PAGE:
Hall Costume Contest

Hello and welcome to the Hall Costume Contest! Please read through the rules as many things have changed since last year!

The Hall Costume Contest is a contest that deals specifically with the quality and workmanship of the costume itself. There is no performance element - it is a quiet scheduled judging session where you speak to the judges and tell them about the details of your work.

Awards are presented following the Masquerade Saturday Night and you will also have the option of showing off your costume in a catwalk onstage. Please note that you cannot compete with the same costume in both Hall Costume Contest and Masquerade.

Also, the Best of Show winner will receive a complimentary membership to Otakon 2019.

Judging Categories

  • Youth -individual or group consisting primarily of children 13 years of age and under, as well as their parents, guardians, or other individuals deemed appropriate by the Hall Costume Contest Coordinator. The the designer and the primary constructor of the costume must be 13 years of age or younger, as well as any model, unless otherwise approved by the Hall Costume Contest Coordinator. Parents are required to accompany children 13 years of age and younger during the Hall Costume Contest. 
  • Novice - One to Three major Craftsmanship related awards. This does not include judges awards or honorable mentions.
  • Journeyman - Four to Six Craftsmanship awards.
  • Craftsman - More than Six Craftsmanship awards.

For full rules and regulations click here.

Registration

Registration for the 2018 contests will open on July 1st, 2018 and close on August 1st or until we fill up. An exact time will be announced as the date approaches. There is a limit of 50 slots for online registration. At-Con registration will take place at 11:15 AM on Friday and 10:30 AM Saturday at the Hall Costume Contest Office (Room #159) where there will be an additional 25 slots that will be available at a first-come first-serve basis.

Hall Costume Contest Pre-Registration

Open: July 1, 2018, noon - Aug. 1, 2018, noon

Registration will remain open until noon on August 1st or until all pre-registration entries have been filled, which ever comes first.


Release Forms

All participants will be required to sign a permission/release/waiver form to participate in the contest.

Minors under 18 years of age may participate in the Hall Costume Contest only if a permission/release form signed by the minor's legal guardian is provided. We highly encourage you to print out and sign the appropriate form(s) and bring them to your judging time to expedite the process. Please make sure to print out and bring the correct waiver for the day you plan to participate.

Hall Costume Contest Adult Waiver

Hall Costume Contest Minor Waiver

We will collect forms when you check in for your judging time. We will have forms on-site but we ask that you please print them out ahead of time and fill them out.

Costumers may not wear the same costume in both the Masquerade and Hall Costume Contest. You may also only enter the Hall Costume Contest once during the length of the convention.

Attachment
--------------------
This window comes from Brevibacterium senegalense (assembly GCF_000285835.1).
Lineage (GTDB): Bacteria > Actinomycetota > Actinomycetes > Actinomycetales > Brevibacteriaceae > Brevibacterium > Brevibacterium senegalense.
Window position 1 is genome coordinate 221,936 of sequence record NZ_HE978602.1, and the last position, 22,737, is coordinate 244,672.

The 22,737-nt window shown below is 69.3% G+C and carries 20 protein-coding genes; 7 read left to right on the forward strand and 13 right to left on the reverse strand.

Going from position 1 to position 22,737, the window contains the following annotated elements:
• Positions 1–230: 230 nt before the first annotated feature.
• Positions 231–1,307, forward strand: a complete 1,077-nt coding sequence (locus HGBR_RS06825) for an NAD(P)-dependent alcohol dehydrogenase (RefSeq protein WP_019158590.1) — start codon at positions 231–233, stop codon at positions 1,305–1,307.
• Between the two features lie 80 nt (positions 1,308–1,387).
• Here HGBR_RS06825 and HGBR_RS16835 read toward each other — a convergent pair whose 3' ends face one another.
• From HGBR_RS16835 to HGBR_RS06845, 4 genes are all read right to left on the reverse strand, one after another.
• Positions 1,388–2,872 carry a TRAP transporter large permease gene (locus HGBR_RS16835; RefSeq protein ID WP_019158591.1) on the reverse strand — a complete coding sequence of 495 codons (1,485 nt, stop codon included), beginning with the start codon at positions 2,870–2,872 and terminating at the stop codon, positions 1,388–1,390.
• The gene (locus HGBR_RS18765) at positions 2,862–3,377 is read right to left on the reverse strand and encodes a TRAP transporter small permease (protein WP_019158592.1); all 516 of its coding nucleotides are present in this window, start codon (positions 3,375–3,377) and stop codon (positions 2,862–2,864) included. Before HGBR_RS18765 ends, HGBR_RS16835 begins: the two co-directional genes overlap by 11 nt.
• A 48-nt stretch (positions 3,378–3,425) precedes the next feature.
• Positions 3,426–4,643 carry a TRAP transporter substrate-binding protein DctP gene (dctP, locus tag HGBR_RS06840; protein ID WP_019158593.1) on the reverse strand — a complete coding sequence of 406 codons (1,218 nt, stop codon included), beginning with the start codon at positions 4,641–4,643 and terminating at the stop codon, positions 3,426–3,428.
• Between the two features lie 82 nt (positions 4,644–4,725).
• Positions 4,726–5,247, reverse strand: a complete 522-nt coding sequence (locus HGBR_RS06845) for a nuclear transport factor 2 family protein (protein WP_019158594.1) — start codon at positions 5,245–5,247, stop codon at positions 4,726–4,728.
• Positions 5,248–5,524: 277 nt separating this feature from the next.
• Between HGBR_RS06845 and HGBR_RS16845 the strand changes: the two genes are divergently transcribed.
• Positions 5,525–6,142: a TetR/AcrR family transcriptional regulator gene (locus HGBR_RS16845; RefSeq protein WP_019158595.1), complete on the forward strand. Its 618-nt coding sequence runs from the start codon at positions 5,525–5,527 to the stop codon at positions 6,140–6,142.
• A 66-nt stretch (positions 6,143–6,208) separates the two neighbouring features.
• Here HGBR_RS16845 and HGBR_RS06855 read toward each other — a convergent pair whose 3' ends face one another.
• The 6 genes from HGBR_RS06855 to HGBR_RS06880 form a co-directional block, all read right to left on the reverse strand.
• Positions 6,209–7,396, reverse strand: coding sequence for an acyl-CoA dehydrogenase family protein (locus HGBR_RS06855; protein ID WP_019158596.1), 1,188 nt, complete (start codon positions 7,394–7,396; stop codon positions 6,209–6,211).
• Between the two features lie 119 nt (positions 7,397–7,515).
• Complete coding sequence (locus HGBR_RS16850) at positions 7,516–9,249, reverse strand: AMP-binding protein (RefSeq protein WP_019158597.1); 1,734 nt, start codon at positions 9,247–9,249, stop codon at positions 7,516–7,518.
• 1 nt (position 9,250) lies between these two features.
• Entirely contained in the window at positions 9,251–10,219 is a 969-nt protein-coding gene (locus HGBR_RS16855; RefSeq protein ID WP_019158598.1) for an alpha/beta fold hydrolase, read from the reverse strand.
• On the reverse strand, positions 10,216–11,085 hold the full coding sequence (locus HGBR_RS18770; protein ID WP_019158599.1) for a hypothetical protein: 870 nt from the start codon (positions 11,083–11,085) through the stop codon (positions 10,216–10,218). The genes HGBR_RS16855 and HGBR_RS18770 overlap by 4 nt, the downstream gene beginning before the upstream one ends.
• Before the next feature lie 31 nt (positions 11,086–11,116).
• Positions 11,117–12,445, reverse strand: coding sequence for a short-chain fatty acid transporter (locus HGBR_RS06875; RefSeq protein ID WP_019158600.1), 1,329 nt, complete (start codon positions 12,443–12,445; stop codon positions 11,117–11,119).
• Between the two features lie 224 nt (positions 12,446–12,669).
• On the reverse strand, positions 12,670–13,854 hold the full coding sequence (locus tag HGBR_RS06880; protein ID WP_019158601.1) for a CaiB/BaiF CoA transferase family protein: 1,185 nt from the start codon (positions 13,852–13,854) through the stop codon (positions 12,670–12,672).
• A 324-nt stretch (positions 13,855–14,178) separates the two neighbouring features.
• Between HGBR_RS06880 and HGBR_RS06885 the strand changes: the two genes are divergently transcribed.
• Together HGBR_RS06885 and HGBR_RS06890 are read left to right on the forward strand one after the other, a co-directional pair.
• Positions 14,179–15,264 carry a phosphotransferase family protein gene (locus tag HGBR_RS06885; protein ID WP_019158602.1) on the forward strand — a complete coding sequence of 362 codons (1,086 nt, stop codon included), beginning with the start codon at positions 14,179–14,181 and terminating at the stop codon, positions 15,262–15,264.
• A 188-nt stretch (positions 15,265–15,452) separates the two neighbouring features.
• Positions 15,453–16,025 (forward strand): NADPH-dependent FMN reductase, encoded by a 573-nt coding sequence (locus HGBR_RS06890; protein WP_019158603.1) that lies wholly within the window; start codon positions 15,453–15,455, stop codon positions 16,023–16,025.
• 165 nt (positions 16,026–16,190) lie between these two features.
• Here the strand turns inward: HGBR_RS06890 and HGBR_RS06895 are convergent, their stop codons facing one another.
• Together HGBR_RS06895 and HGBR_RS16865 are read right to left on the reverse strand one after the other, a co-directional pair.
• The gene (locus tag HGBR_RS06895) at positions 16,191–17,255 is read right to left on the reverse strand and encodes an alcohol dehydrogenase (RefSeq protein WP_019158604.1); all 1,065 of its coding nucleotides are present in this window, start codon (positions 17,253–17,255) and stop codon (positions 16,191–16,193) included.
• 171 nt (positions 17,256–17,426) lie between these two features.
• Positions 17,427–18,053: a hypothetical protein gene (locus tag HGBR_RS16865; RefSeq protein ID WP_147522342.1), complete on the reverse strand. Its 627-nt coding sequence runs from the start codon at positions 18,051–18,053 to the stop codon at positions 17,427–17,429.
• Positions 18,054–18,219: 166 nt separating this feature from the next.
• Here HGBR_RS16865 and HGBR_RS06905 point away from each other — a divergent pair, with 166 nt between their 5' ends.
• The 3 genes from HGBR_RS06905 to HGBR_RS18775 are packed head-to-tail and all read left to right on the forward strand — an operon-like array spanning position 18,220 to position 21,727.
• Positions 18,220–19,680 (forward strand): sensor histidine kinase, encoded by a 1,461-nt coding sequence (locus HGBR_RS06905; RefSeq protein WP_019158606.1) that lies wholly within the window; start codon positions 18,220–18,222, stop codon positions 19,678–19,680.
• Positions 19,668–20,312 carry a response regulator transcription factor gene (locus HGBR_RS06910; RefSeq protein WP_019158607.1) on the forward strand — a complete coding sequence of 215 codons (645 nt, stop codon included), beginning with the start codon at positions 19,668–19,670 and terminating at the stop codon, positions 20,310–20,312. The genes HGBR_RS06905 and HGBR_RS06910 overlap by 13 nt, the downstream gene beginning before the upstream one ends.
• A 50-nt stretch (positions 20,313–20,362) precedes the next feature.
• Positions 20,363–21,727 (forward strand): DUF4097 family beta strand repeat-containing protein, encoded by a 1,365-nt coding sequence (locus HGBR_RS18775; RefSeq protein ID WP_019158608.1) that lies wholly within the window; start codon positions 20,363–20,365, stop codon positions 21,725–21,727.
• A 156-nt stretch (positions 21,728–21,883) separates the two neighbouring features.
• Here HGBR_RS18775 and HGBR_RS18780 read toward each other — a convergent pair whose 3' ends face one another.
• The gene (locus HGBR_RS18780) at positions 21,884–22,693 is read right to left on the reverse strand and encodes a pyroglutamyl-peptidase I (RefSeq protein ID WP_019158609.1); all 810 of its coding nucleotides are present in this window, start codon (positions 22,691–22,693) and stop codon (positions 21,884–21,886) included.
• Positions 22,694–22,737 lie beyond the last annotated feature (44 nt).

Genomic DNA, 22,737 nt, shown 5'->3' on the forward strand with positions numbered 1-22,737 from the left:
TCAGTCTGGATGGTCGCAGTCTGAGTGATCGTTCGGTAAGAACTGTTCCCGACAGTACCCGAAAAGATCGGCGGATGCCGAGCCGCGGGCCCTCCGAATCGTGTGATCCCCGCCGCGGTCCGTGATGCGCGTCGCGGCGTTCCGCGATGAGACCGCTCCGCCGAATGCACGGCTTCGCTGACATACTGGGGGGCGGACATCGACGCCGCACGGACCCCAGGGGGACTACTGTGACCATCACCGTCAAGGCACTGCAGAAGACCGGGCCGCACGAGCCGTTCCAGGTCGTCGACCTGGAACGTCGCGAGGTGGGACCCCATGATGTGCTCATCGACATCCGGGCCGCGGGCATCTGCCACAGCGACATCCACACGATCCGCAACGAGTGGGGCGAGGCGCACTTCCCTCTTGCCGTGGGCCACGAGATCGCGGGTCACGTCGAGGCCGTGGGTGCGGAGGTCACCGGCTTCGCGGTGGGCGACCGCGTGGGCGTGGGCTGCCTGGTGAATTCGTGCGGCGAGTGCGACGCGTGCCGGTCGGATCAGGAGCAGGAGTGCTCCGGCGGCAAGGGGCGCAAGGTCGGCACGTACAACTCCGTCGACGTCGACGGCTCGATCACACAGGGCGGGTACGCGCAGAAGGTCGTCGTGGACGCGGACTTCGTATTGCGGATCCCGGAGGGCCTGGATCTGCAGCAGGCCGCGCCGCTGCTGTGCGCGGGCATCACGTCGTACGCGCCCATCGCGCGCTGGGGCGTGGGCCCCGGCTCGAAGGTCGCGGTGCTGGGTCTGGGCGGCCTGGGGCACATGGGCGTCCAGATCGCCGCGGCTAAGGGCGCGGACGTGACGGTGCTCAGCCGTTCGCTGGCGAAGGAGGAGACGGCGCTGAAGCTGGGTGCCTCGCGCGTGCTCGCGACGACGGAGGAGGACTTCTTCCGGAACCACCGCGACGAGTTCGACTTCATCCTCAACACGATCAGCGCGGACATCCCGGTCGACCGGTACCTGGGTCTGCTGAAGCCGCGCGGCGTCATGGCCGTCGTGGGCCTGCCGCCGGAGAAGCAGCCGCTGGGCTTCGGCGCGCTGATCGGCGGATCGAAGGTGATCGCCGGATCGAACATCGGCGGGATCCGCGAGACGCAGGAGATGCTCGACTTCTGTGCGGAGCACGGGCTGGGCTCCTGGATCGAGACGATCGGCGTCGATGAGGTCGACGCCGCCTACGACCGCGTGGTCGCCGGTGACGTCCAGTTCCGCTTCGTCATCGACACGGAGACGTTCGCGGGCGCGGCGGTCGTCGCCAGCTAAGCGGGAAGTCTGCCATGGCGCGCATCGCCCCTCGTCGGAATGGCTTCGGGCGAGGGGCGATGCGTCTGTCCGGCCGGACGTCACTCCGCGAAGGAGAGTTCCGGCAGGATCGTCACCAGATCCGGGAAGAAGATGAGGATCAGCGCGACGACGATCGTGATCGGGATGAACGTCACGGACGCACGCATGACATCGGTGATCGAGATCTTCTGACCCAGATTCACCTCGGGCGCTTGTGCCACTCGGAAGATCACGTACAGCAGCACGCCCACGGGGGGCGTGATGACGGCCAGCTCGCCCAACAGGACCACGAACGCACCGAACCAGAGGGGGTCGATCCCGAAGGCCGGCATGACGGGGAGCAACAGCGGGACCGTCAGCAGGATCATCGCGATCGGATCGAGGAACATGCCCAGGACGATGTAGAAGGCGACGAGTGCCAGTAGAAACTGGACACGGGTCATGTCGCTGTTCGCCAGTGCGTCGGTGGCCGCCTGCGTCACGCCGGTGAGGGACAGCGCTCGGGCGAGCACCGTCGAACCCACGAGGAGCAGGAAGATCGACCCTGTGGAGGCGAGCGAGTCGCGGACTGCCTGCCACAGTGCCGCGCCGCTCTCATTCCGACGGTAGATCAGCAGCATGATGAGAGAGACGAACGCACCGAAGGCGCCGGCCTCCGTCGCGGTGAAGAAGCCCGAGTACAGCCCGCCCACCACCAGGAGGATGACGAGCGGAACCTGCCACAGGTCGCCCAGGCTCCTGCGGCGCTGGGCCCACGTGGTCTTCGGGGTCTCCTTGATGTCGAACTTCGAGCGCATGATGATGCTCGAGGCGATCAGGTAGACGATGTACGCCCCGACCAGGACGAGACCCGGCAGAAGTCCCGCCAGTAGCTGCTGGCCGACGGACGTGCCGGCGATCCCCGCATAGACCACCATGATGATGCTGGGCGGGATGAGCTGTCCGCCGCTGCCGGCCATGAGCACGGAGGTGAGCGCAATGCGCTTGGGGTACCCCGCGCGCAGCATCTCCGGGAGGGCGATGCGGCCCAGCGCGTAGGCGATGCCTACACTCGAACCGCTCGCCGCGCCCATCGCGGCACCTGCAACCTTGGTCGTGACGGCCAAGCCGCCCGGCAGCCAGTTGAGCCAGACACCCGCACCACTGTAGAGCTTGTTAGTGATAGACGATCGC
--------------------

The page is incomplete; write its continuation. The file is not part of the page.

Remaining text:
Featured Cosplayer Judges

Utopian Pigeon

Spiked wigs and wings, hot glue and awkward dancing with a dash of Shoujo, sunflowers and JRPG's. Utopian Pigeon or U.P. Cosplay is a cosplayer from Charlotte, NC and believes that with enough patience, pins and hairspray you can literally create anything.

She's been creating cosplays of characters and a variety of original designs for over 10 years and competing for eight. What started as just wanting to join in with her friends in silly escapades has turned into a passion for learning new skills and building an absurd amount of pokemon cosplays. When she's not working she is reading manga into the wee hours of the night, chasing cats and playing with friends on Twitch.

Laura Cristina Ortiz

Laura Cristina Ortiz is a Costume Designer in the film industry, a member of IATSE local 892 The Costume Designer's Guild and a 'Trashion" (trash + fashion) artist, specializing in upcycled garments inspired by Disney/pop culture.

Growing up in New York City, Laura was surrounded by the performing arts- from attending performances of the Big Apple Circus to the American Ballet Theatre, the Metropolitan Opera and to Broadway. Her continued exposure to various cultures continued through extensive travel, both in and out of the country. As part of a large Puerto Rican family, Laura was imbued with a strong sense of community and festivity, attributing her initial interest in costuming to her family's dedicated celebration of Halloween. At an early age, she fell in love with the art of storytelling through fabric, color and texture.

Her first convention was Otakon 2003- where she cosplayed as Selphie Tilmitt from Kingdom Hearts. It was her first foray into the niche hobby and opened the door to a six year cosplay journey, including opportunities to work with brands such as Bandai and Funimation by promoting their shows at conventions. Ultimately, Laura decided to pursue costuming professionally and focused her resources on starting her career as a Costume Designer. Her education has been widely eclectic, ranging from her degree earned at the Fashion Institute of Technology to interning for Tony Award winning Costume Designer Martin Pakledinaz to dressing classic, beloved characters at the Disneyland resort.

Her keen eyes for juxtaposing color and pattern has led to design opportunities with well known brands and companies such as Disney, Warner Bros, ABC Digital, Dreamworks TV, SMOSH, CollegeHumor, Awesomeness TV, Ruffles, Olympus and many more. Laura has also become invested in wearable art & sustainable fashion- constructing a dress made entirely out of recycled material, inspired by the character WALL-E (of the Pixar movie of the same name) for the Her Universe Fashion Show (2016) at San Diego Comic Con. She was a part of the "Designing Disney" DisneyStyle Facebook series, where she designed an upcycled Ariel dress made out of some of the most common trash found in the ocean. Laura's film and independent design projects have been written up by the New York Times, Disney Style, Variety, The Hollywood Reporter, Queens Tribune and others.